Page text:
Sunday, 28 June 2015

DYSLEXIA in the EFL classroom - A lesson Plan

Have you ever wondered: "Why does this student read so slowly?" "Why can't I understand his handwriting?" "Why does he have so many spelling mistakes?" "Why can't he finish the activities at the same time the others do?" Well, there's a slight chance this student might have Dyslexia, or some kind of Specific Learning Difference (SpLD).

A few years ago, there was this particular Dyslexic student at school who did everything he could and even more to improve his performance. He would rewrite his notes over and over again, in a desperate attempt to make his handwriting a little bit legible. He just couldn’t make it. It was useless…

Whenever I invited any of my Dyslexic students to read aloud, they did it – all of them made great efforts to please me. However, you could easily see how self-conscious and exposed they felt… I thought I was helping them! Eventually, a lady in her late thirties asked me – in private – not to call her for reading aloud in front of the others, for she realized this made her more nervous, and as a consequence, she read even worse. I understood then I hadn’t been helping her, because I hadn’t considered the fact that I was only reinforcing her feeling of low self-esteem. I think the problem might be that we EFL teachers are always trying to treat our students equally; therefore we don’t respect the differences that make them unique. How unfair! Shame on us!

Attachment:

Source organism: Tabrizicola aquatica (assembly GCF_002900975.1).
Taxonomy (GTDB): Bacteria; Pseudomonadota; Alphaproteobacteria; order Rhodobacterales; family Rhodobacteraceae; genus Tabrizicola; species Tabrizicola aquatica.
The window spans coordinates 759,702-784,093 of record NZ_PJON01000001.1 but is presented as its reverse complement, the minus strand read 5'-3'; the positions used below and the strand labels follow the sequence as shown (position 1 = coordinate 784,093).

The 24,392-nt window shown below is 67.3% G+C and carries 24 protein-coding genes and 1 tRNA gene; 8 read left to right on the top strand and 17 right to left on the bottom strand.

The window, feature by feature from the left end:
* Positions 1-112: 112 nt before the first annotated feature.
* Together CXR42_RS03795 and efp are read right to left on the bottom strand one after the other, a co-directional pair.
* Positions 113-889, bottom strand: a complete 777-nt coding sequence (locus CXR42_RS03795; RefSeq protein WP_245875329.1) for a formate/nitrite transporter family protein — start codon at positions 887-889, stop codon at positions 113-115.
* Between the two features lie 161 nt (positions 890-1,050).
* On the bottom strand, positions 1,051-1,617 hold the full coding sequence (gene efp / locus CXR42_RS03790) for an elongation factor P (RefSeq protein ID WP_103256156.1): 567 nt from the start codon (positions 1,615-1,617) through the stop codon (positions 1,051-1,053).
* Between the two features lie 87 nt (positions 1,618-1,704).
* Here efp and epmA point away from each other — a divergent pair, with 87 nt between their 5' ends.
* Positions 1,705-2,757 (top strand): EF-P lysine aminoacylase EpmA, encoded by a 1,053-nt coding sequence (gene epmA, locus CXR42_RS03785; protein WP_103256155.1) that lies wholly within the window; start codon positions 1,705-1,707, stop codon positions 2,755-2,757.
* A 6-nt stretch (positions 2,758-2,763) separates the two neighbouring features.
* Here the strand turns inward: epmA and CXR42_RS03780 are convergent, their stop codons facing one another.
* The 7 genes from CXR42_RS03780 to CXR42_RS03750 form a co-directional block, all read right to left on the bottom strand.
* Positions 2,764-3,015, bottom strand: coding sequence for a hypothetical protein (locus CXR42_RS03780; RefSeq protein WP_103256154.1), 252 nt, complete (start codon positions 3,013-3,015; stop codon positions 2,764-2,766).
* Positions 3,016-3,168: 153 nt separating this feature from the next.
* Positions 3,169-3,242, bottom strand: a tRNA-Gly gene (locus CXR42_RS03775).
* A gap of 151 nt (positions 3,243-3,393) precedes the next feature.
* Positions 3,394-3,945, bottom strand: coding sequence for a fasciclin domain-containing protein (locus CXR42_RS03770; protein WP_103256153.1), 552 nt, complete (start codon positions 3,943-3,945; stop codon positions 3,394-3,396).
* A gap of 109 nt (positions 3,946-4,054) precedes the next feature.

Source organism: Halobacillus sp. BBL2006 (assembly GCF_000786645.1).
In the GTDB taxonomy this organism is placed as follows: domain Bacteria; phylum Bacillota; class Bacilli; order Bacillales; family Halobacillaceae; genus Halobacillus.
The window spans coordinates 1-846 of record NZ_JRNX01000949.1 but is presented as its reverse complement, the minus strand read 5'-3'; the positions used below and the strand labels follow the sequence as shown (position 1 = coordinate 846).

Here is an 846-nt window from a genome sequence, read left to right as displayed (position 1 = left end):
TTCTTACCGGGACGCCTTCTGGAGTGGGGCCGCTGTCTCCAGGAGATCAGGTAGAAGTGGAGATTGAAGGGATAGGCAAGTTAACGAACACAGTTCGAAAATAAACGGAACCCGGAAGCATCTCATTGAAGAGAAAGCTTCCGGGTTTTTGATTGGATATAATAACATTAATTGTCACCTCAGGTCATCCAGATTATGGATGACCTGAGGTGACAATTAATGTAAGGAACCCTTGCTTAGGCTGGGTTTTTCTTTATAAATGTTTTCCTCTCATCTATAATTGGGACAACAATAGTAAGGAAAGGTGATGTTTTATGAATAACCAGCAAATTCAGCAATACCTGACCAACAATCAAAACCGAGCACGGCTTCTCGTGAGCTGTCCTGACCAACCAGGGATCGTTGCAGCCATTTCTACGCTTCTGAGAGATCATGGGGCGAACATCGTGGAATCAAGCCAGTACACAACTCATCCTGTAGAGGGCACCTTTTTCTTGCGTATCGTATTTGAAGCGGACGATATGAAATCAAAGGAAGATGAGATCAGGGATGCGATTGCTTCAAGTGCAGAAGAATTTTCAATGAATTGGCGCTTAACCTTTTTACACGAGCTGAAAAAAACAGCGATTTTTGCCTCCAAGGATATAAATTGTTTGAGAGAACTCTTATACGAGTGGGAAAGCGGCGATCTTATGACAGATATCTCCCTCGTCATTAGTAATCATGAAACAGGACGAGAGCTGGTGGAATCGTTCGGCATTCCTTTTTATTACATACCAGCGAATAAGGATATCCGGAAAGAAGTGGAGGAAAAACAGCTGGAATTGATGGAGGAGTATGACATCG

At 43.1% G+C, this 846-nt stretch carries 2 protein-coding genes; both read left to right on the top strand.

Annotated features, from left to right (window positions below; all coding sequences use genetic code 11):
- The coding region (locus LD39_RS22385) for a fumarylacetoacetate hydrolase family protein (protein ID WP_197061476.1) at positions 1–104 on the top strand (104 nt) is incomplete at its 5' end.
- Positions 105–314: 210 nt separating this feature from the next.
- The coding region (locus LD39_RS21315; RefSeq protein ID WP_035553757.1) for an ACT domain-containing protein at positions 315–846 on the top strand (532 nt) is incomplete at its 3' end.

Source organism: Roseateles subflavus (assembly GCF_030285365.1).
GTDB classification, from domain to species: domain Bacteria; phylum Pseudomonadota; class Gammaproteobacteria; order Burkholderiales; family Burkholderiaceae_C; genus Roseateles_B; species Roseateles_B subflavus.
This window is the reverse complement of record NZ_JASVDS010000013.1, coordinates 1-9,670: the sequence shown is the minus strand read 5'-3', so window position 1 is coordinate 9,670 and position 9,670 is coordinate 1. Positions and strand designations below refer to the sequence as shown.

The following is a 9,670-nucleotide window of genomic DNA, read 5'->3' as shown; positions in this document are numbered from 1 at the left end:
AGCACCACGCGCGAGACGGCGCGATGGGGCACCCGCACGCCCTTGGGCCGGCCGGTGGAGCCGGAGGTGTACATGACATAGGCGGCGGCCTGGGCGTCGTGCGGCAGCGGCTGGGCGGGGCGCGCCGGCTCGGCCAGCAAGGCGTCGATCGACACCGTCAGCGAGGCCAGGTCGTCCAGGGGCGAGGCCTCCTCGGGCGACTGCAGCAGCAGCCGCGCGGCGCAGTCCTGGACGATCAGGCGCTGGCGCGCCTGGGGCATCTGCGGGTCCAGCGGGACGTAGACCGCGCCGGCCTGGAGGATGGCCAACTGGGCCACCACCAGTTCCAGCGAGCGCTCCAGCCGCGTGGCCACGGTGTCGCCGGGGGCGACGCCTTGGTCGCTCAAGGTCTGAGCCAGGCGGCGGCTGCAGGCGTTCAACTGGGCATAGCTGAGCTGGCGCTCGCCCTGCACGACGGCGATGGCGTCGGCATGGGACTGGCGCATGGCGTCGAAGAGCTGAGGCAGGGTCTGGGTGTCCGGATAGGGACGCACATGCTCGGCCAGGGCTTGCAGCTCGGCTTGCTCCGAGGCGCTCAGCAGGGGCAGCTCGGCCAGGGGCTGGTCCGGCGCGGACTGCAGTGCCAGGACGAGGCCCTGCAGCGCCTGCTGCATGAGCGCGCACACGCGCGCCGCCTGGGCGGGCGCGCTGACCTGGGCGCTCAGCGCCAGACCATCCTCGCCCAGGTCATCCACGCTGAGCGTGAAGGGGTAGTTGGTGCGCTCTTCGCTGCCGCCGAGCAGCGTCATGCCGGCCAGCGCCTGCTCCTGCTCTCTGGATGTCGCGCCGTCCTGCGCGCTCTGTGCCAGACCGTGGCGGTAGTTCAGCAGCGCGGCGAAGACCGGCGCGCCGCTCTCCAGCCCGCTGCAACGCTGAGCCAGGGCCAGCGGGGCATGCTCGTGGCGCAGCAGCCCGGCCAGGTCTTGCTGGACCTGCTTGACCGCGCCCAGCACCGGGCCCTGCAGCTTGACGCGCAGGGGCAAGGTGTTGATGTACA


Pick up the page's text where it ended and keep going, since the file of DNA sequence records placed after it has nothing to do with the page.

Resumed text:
I’ve always identified severe Dyslexic students easily, but I just didn’t know how to help them overcome their obstacles.

Only almost a year ago, while attending the English Language Teachers’ Summer Seminar held at Exeter College, Oxford, did I find some insight on the subject. One of the incredible tutors there, Mr. Jon Hird, gave us an inspiring lecture on Dyslexia (available here, thanks, Jon!). Most of the things he pointed out during that presentation came as complete revelations to me. It all made sense now!

Last April, I attended the on-line course “Dyslexia and Foreign Language Teaching”, organized by Lancaster University. During four weeks I finally got to understand a lot more about the amazing variety of difficulties Dyslexic students may have when learning a foreign language.

As part of the activities for completing the course, I had to design a special lesson plan for Dyslexic students.

I hope you find it useful and most of all, your students benefit from it.

Please do write a comment if you use it and it works for you!


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